U.C.L.: Fairly small legal collection; usually have what they claim to have; helpful staff.

K.C.L.: Good place to study; adequate collection, although items often missing; very UNhelpful staff.

Q.M.U.L.: Collection is very undergraduate course oriented; dreadful building, helpful staff.

L.S.E.: Best of the uni's; longer opening hours, best designed building, crowded.

You'll be spending a lot of your time at I.A.L.S. which has the largest UoL legal collection.

Hidden gem: the Senate House legal collection. Rarely used by LLM students, books often in pristine shape, great place to study.

Having completed the LLM last year and having enjoyed all of the library facilities...

U.C.L.: Fairly small legal collection; usually have what they claim to have; helpful staff.

K.C.L.: Good place to study; adequate collection, although items often missing; very UNhelpful staff.

Q.M.U.L.: Collection is very undergraduate course oriented; dreadful building, helpful staff.

L.S.E.: Best of the uni's; longer opening hours, best designed building, crowded.

You'll be spending a lot of your time at I.A.L.S. which has the largest UoL legal collection.

Hidden gem: the Senate House legal collection. Rarely used by LLM students, books often in pristine shape, great place to study.
quote
FleurDuMal

***
"To those of you thinking about doing the London LLM please be advised next year is the last year to do it."
***

Contrary to the first post in this thread (above), I suppose that those of us planning to go to London next year will not be able to follow the Intercollegiate LLM?

Also, would anyone who is currently studying at King's, Queen Mary, UCL or LSE care to comment on the library facilities? I am most interested in King's and LSE . . . .

Thank you.

P. Martini


I'm a King's undergrad and couldn't be happier with the library facilities. Clean, quiet, well built, attractive building, plenty of computer facilities (printing is a rip off, but I guess that's the same everywhere) and postgrads can get there own individual study cubicle if they're that way inclined (I personally think that's a bit of a lonely way to play out your existence). The collection has it's strengths and weaknesses, though too many books are on four week loans. Certain books won't be touched all year, and then suddenly a tutor will hand out suggested bibliography for an essay, and every book is out till way past the essay deadline. It may only be a small class, but one person is often all it takes.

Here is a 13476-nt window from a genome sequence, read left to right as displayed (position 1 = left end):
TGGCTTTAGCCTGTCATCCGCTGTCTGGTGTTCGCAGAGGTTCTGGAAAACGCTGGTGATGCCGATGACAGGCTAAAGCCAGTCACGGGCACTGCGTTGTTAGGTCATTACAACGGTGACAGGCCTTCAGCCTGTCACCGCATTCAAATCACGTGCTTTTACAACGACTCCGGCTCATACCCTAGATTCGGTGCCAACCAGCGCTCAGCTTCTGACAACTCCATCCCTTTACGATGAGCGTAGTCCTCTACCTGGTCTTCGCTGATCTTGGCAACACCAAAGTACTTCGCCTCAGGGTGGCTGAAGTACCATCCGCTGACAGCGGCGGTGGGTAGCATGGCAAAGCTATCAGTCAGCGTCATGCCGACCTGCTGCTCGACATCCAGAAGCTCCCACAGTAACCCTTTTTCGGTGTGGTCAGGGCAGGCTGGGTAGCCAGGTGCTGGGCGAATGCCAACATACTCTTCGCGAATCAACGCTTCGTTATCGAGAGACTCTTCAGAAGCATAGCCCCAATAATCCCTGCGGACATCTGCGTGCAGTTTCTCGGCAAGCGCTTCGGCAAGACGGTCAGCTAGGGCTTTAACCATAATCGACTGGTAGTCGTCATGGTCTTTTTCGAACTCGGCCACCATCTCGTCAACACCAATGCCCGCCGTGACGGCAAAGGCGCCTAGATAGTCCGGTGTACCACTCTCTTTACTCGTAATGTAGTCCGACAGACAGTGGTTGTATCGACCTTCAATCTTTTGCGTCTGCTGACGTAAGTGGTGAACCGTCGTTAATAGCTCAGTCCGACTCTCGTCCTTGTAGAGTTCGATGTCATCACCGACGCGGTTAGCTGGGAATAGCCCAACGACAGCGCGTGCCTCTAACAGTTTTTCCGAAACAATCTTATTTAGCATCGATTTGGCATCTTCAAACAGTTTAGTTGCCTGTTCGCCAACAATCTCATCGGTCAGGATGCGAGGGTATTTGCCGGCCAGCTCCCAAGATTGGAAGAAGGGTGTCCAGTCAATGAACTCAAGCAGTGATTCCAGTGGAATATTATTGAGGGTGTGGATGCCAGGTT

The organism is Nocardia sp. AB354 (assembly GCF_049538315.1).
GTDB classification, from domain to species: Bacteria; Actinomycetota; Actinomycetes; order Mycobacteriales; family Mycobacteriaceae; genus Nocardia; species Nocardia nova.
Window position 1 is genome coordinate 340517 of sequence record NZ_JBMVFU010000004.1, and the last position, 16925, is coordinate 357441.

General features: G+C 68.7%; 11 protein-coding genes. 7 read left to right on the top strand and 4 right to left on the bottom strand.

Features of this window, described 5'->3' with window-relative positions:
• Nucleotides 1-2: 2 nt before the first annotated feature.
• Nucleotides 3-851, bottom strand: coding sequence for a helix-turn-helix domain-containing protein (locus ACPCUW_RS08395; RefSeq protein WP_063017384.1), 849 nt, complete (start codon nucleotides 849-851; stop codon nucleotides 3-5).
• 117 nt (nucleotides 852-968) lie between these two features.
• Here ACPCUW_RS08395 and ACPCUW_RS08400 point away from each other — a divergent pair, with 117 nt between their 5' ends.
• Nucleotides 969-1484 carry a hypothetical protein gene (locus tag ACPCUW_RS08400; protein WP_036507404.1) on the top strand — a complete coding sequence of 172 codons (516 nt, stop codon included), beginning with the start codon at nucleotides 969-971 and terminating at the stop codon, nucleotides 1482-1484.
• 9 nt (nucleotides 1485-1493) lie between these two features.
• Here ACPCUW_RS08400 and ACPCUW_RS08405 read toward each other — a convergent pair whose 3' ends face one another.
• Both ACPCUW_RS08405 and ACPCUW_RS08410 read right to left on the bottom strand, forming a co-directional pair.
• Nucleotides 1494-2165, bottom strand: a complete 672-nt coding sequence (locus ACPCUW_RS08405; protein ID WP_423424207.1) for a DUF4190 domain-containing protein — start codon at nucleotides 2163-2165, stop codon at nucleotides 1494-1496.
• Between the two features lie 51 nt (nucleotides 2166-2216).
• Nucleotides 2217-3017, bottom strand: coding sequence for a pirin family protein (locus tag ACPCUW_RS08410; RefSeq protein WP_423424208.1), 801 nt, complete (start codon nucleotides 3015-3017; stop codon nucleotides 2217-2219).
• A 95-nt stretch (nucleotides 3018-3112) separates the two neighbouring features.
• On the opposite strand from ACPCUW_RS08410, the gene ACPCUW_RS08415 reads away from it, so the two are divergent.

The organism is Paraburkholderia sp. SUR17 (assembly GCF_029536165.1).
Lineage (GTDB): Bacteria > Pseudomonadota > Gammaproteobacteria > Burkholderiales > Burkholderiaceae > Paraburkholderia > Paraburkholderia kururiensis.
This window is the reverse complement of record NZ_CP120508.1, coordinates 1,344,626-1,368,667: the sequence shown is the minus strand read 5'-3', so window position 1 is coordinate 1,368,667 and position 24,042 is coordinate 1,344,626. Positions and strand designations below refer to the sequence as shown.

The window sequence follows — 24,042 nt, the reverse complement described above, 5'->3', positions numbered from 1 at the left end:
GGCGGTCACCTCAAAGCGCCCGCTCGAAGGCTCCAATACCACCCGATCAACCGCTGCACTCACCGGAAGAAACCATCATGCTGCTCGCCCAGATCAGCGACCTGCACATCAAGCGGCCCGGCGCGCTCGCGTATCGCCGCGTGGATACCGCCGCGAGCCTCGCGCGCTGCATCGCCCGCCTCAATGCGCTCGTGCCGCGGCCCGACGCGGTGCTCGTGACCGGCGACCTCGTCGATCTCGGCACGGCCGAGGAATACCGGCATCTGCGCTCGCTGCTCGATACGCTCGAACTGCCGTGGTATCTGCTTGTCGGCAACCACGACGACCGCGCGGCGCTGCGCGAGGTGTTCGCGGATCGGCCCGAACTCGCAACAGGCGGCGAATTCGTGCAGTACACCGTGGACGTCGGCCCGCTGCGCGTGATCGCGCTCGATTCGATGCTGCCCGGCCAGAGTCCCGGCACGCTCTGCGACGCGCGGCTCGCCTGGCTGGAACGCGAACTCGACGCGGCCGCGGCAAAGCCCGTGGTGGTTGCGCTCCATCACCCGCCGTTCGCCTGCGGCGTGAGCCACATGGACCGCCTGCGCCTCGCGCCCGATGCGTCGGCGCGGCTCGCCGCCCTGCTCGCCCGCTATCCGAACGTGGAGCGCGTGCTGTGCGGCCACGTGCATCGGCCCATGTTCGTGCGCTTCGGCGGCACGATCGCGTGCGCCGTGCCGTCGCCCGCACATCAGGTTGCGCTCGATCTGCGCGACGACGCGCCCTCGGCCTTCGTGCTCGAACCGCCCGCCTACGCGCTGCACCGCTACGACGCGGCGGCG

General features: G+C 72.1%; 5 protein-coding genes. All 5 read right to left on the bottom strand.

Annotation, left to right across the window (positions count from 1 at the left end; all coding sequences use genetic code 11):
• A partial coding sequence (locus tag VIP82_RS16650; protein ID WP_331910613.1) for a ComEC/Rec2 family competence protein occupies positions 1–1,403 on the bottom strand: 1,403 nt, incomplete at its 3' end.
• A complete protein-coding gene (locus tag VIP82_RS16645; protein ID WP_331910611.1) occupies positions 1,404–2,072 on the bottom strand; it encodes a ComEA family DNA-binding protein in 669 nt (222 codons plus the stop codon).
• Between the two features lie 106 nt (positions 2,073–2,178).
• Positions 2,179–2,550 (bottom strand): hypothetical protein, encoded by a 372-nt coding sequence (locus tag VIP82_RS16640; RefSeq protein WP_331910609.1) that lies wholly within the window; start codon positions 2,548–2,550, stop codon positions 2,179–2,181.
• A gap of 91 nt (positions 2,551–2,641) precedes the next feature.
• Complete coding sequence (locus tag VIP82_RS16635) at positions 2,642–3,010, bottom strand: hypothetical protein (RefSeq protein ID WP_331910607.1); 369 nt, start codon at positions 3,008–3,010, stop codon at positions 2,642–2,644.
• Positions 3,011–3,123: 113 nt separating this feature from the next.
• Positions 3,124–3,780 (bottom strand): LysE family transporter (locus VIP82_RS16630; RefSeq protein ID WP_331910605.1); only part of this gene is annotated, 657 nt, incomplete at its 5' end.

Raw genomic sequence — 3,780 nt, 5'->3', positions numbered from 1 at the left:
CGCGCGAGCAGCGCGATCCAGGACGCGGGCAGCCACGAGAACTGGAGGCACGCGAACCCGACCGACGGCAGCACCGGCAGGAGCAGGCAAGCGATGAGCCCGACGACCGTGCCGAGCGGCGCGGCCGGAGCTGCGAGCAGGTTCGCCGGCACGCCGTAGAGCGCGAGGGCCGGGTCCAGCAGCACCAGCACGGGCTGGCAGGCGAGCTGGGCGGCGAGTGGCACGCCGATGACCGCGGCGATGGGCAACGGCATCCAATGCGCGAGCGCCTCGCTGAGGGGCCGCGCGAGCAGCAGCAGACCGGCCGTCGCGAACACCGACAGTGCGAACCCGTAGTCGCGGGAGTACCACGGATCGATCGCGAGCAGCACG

However, with the ability to use all the libraries in UoL, that's not really a problem. LSE library is excellent, especially for when you need something more theory based given their emphasis on political studies. IALS is also very useful, as is Senate House (if not suffering from crippling underfunding...I don't think it's long for this world). I've never used UCL or QM libraries. As a last resort, you can always go to the British Library on Euston Road, which has pretty much everything.

There aren't many places in the UK, or even the world, where you have the potential to get your hands on so many books. What the hell would you do if you needed a book not in the library at somewhere like Keele or Warwick?!

<blockquote>***
"To those of you thinking about doing the London LLM please be advised next year is the last year to do it."
***

Contrary to the first post in this thread (above), I suppose that those of us planning to go to London next year will not be able to follow the Intercollegiate LLM?

Also, would anyone who is currently studying at King's, Queen Mary, UCL or LSE care to comment on the library facilities? I am most interested in King's and LSE . . . .

Thank you.

P. Martini</blockquote>